Understanding the drivers behind a projected $442 billion bill to operate and sustain the US-owned Lockheed Martin F-35 fleet is the focus of a sweeping new review.
Applying the same rigour as the year-long technical baseline review (TBR), which led to a restructuring of development and early production plans, the F-35 joint programme will complete a detailed design review of the stealth fighter's logistics requirements, says Vice Adm David Venlet, F-35 programme executive officer.
"The [armed] services see these estimates and it makes their knees weak going forward, as it does anybody's," Venlet told reporters in a press conference on 21 April.
A key target is reducing the $442 billion estimate at fiscal year 2002 inflation values for F-35 operations and sustainment costs. That cost projection was produced in late 2009 by the US Naval Air Systems Command (NAVAIR), which was then led by Venlet.
The NAVAIR study estimates that the F-35 will cost $30,700 per hour to fly, a 40% increase compared to $18,900 per hour for the Boeing F/A-18A-D and McDonnell Douglas AV-8B.
Venlet says all previous studies on F-35 operations and sustainment costs have suffered from not having "actual" values derived from operational aircraft. "Frankly, we're in that same condition today," he says.
The first low-rate initial production version of the F-35 is "on the threshold" of delivery to the US Air Force's training base at Eglin AFB, Florida, Venlet says.
In the meantime, the programme office can still use estimating models to analyse and illuminate the causes of the F-35's higher operating and sustainment costs, he says.
Venlet emphasises that the operations and sustainment review does not mean the programme is "walking away" from Lockheed's performance-based logistics system.
But programme officials will review the "balance of organic support in US depots with industry support", Venlet says.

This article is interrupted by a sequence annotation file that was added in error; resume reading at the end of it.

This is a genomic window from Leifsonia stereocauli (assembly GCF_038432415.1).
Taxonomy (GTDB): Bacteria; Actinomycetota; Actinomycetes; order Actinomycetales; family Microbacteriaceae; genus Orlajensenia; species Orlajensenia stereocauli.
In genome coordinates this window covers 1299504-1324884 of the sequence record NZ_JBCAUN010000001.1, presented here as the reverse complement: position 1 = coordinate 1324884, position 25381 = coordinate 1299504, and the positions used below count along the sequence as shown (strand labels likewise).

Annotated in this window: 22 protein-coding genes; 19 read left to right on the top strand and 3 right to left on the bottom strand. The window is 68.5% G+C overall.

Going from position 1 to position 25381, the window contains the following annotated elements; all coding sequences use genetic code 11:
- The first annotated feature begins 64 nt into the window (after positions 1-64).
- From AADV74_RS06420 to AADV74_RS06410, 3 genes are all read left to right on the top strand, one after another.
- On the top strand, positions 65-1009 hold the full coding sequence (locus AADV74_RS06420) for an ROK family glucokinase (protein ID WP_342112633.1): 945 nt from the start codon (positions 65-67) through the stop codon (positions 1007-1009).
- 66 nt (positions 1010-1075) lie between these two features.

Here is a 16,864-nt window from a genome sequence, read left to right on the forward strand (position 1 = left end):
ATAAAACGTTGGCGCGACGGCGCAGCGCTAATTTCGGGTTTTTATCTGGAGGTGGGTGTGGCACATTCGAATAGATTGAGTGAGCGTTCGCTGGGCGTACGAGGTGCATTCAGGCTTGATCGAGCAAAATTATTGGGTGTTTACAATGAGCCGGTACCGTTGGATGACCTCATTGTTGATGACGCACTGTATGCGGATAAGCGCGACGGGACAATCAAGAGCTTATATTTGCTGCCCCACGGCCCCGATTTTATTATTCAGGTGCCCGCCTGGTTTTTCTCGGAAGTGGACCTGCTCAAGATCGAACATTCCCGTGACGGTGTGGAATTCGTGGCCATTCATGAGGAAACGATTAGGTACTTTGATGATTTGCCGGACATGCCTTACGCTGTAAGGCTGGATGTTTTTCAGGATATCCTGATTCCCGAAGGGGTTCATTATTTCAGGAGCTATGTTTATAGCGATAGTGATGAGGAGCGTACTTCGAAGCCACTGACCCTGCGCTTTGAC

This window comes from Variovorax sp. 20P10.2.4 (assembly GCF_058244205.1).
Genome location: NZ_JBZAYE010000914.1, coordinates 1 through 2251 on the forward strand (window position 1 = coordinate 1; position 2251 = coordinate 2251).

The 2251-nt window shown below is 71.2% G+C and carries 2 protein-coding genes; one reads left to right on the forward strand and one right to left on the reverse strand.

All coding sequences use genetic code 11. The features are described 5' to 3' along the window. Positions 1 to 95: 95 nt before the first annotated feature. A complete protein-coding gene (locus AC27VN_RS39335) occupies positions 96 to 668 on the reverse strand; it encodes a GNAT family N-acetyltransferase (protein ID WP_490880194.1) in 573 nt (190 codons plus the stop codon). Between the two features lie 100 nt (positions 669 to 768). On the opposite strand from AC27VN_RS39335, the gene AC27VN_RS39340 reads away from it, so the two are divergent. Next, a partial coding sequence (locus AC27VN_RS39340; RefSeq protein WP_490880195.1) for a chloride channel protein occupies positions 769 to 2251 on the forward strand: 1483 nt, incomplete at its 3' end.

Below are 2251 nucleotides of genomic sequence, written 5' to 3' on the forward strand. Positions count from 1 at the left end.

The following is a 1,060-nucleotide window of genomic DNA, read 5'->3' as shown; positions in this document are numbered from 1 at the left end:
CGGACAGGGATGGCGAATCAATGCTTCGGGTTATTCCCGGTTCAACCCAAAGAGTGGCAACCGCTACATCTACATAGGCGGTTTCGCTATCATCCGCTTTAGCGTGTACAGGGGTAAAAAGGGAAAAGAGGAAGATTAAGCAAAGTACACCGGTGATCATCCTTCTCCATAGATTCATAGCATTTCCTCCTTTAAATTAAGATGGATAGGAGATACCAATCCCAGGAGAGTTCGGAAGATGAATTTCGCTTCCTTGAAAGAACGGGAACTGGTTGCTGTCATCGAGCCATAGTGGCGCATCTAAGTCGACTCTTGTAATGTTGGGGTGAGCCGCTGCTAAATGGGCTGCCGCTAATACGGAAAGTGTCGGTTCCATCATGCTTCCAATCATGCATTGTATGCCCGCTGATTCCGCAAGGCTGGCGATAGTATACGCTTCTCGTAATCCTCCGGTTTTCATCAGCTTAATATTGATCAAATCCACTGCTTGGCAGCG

The programme also will consider the cost of the F-35's existing basing structure, as the number of bases drives costs associated with simulators and maintenance infrastructure, he says.
Similar to the TBR, the new cost review will illuminate choices the services can make to lower the cost of operating and sustaining the F-35, Venlet says.
"We see that [cost] estimate," Venlet says. "We know that's not the right number. We don't know what the right number is."
Meanwhile, Lockheed has delivered the company's initial proposal for the fifth lot of low-rate initial production, which will set the price on 35 new jets, Venlet says. The submittal starts a potentially months-long negotiating process.
At the same time, the programme also is renegotiating the development contract, which is now billions over cost. A key issue in the pricing talks will be restructuring Lockheed's incentive plan.
Last year, the programme office withheld $614 million in incentive payments to Lockheed. Instead, the programme set five goals in 2010 with $7 million bonus payments attached to each goal. The F-35 achieved one of the five goals, which involved completing first flight of the CF-1 carrier variant.
About 60% of the $614 million withheld last year will be offered as incentive payments to Lockheed over the next few years, with the remainder in negotiation for restructuring, Venlet says.